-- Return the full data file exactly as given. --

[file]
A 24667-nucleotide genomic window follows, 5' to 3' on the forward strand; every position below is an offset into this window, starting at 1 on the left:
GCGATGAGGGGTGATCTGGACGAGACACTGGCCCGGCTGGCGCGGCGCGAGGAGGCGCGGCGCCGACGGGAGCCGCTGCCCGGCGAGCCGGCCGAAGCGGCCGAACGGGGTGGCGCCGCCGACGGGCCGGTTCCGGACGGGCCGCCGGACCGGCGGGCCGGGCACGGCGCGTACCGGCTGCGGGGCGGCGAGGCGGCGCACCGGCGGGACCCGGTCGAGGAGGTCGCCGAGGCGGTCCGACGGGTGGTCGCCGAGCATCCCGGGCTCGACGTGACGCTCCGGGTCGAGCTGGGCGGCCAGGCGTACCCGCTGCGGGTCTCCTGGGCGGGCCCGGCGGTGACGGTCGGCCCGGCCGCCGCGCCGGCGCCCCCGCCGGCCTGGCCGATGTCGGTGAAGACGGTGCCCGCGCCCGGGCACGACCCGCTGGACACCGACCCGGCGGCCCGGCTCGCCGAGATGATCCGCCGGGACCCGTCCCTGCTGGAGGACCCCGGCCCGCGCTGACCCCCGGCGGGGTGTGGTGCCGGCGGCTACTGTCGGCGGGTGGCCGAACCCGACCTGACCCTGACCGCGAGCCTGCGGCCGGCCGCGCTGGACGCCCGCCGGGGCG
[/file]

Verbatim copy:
A 24667-nucleotide genomic window follows, 5' to 3' on the forward strand; every position below is an offset into this window, starting at 1 on the left:
GCGATGAGGGGTGATCTGGACGAGACACTGGCCCGGCTGGCGCGGCGCGAGGAGGCGCGGCGCCGACGGGAGCCGCTGCCCGGCGAGCCGGCCGAAGCGGCCGAACGGGGTGGCGCCGCCGACGGGCCGGTTCCGGACGGGCCGCCGGACCGGCGGGCCGGGCACGGCGCGTACCGGCTGCGGGGCGGCGAGGCGGCGCACCGGCGGGACCCGGTCGAGGAGGTCGCCGAGGCGGTCCGACGGGTGGTCGCCGAGCATCCCGGGCTCGACGTGACGCTCCGGGTCGAGCTGGGCGGCCAGGCGTACCCGCTGCGGGTCTCCTGGGCGGGCCCGGCGGTGACGGTCGGCCCGGCCGCCGCGCCGGCGCCCCCGCCGGCCTGGCCGATGTCGGTGAAGACGGTGCCCGCGCCCGGGCACGACCCGCTGGACACCGACCCGGCGGCCCGGCTCGCCGAGATGATCCGCCGGGACCCGTCCCTGCTGGAGGACCCCGGCCCGCGCTGACCCCCGGCGGGGTGTGGTGCCGGCGGCTACTGTCGGCGGGTGGCCGAACCCGACCTGACCCTGACCGCGAGCCTGCGGCCGGCCGCGCTGGACGCCCGCCGGGGCG